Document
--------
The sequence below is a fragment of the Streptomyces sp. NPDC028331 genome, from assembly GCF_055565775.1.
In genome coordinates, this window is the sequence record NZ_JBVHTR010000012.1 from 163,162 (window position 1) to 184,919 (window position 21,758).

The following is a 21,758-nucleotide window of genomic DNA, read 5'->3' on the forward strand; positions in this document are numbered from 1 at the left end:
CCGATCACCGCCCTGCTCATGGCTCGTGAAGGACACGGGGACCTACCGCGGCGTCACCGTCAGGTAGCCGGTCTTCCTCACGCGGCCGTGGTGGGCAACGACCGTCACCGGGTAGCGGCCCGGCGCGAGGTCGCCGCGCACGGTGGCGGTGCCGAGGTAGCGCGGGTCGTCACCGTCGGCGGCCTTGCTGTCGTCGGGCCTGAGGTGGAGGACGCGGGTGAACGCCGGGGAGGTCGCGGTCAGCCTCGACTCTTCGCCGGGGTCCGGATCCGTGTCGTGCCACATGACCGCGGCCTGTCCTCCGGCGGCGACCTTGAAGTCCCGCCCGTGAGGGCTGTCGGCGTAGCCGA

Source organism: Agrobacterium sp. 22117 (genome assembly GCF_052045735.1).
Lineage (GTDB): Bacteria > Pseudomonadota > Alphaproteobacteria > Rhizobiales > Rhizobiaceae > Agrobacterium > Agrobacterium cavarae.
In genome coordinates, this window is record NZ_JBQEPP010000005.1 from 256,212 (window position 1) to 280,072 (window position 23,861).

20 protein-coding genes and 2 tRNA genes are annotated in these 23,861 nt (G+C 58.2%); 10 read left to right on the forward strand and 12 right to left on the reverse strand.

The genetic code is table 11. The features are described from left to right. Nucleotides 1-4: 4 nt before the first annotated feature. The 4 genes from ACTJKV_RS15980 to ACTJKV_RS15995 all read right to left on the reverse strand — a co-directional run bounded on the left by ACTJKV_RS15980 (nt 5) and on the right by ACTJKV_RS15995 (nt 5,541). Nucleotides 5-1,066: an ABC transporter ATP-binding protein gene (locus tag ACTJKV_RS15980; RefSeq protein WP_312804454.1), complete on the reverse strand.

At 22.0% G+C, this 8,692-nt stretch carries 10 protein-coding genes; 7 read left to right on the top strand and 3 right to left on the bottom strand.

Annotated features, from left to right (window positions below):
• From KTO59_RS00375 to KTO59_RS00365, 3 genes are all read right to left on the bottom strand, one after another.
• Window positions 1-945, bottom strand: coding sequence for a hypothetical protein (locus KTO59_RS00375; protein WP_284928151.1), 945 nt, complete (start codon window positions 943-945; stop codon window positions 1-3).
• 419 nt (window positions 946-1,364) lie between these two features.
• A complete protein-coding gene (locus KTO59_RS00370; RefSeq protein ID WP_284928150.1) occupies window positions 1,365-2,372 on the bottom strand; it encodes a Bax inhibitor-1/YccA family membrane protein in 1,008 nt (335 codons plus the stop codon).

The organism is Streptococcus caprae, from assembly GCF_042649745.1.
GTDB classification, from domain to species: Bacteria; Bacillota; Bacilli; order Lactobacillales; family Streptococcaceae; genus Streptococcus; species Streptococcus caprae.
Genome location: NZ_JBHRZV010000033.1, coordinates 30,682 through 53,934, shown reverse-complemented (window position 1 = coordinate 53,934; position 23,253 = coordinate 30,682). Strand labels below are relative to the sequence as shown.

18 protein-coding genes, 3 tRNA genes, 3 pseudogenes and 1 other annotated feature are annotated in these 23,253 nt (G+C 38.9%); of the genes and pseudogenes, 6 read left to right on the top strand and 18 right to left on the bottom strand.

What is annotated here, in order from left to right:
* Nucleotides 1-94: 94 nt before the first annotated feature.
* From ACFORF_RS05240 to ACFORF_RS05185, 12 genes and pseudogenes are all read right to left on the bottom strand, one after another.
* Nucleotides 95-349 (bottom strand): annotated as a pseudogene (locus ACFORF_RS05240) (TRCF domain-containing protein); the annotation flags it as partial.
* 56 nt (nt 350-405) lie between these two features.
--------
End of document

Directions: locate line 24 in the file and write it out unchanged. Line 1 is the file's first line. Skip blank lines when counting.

* 56 nt (nt 350-405) lie between these two features.